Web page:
Canine Companion conducts dog training classes in Fort Wayne, Huntington and surrounding communities and behavior consulting nationwide. Along with their combined 30 years experience and endorsement by national organizations, the lead trainers are all graduates of Purdue University’s DOGS! Program and have earned the title of Certified Pet Dog Trainer through the Association of Pet Dog Trainers.
Puppy Enters The Home – Now What
The thought of having a wonderful fun furry friend in your home is now a reality. Your children swore on whatever is precious to them, they would help or totally care for the puppy. Memory of your own youth served you well. The childhood puppy and how much fun it was coming through the door after a long day at school to be greeted with puppy breath and kisses. Wisdom gained only through age has you knowing, why your parents were always reminding you of your commitment. How you swore to do everything from feeding to walking and cleaning up after him. Now before your children are tucked in bed you have fed, walked, and cleaned up after their new puppy.
The fun thing about the past is, the present. Yet a puppy’s needs remain the same, but thank goodness the process of blending him into the family has greatly changed for the better. The past meant if your puppy “messed” in the house one solution may have been to rub his nose in it. Science and behavioral studies have now proven rubbing his nose in it does nothing to make him stop messing in the house. It will, however, cause him to find another area to eliminate and could produce a more fearful puppy when people reach for him. Studies tell us it’s best to clap your hands, interrupting the natural elimination process, followed by immediately taking him outside to the same potty area. Then remain quiet and still while patiently waiting for the job to be finished.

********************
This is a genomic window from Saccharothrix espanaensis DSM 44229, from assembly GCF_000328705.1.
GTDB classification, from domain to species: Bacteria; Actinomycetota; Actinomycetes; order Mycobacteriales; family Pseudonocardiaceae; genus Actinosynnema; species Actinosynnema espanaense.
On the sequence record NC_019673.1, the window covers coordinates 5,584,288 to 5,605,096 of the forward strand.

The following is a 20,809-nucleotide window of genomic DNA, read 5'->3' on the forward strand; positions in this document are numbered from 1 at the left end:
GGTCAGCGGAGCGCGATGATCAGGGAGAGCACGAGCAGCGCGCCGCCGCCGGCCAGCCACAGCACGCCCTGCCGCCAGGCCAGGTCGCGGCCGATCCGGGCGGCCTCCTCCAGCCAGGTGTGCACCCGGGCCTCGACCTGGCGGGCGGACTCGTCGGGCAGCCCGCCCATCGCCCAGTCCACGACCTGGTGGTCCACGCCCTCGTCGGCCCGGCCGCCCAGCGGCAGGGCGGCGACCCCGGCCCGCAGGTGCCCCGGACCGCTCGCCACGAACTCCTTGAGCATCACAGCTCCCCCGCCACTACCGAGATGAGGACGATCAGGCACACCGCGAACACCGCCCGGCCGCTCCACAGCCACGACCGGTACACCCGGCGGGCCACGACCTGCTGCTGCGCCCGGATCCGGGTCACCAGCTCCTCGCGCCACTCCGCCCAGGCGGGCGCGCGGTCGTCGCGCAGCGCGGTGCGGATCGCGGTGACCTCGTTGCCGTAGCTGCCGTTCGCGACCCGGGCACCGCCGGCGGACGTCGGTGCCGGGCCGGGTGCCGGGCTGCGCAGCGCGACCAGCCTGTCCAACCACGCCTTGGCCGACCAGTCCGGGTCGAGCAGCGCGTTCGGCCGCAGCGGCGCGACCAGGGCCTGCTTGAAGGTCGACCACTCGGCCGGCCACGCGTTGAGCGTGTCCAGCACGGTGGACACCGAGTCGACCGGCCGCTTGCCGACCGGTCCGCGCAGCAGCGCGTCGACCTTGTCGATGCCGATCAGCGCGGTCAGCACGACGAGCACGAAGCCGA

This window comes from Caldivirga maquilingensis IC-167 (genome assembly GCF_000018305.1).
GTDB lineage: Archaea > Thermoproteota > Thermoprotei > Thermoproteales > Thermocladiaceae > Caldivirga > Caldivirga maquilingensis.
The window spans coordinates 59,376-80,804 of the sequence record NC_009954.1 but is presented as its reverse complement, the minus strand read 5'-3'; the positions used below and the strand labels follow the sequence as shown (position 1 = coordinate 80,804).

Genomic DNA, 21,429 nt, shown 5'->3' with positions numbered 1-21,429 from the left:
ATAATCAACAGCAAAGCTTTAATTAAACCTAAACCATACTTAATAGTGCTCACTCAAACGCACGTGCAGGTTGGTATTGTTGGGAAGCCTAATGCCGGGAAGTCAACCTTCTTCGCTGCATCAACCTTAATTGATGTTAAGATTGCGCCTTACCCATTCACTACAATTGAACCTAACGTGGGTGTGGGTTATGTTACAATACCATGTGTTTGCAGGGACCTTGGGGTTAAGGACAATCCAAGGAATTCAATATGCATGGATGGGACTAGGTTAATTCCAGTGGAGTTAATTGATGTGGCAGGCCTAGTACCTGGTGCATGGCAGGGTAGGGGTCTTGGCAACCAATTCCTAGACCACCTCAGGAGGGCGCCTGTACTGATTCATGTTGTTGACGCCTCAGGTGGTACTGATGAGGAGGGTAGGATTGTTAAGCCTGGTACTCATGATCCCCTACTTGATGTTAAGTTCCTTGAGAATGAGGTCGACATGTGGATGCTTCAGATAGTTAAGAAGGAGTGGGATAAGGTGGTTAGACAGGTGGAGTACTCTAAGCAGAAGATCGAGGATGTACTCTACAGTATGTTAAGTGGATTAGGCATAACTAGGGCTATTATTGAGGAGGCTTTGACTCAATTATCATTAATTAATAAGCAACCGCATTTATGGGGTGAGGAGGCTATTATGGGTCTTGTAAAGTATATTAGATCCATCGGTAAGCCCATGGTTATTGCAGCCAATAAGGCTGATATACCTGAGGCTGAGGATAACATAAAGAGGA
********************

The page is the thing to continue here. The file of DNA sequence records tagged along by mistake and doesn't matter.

The past meant if your puppy grabbed a shoe, sock or magazine, you may have chased him screaming “no” throughout the house. Oh, how your reaction taught him a great game of “catch me if you can”, which was reinforced each time played. Now, you have the advantage of knowing how to turn that game around and let him chase you. Run away while making high pitched sounds and it causes your puppy to turn and chase you. Before reaching for the coveted item, give the puppy a tasty treat. As he takes the treat that shoe will automatically fall from his mouth and you’ve begun training the retrieve. By putting valuable items out of reach or behind closed doors for safe keeping you will be able to eliminate future chewing problems and enjoy your puppy even more.
Another old time favorite myth is, when your puppy is doing something wrong, for an example, chewing on a table leg and remember to a puppy the world is his chew toy, you should smack him with a newspaper. It, too, has been proven wrong, now you can read the newspaper by providing your puppy with plenty of interactive toys. These toys will keep the puppy entertained and teach him what is and is not appropriate to chew on.
Remember back to when you would never, ever think of putting your puppy in a crate. Many thought it to be equal to a solitary jail sentence. Thank goodness that one has changed. The crate, when properly used is now known to be a safe haven. A place he can go to rest or when in need of quiet time, his very own indoor den. There are many uses for a crate, an aid in house training, a safe place when he cannot be supervised and management when needed. There are many good reasons to use a crate properly, and none to abuse the use of a crate.
Times have changed, but not the reasons for kids still wanting their very own puppy or dog. The love and laughter received from a puppy or dog far exceeds the inconveniences.
Tip of the week: Squeaky and food stuff-able toys allow puppies and dogs to problem solve. When our canine friends have puzzle solving toys they remain contented and thus far less likely to be destructive. Today’s market offers many mentally challenging toys for your puppy or dog.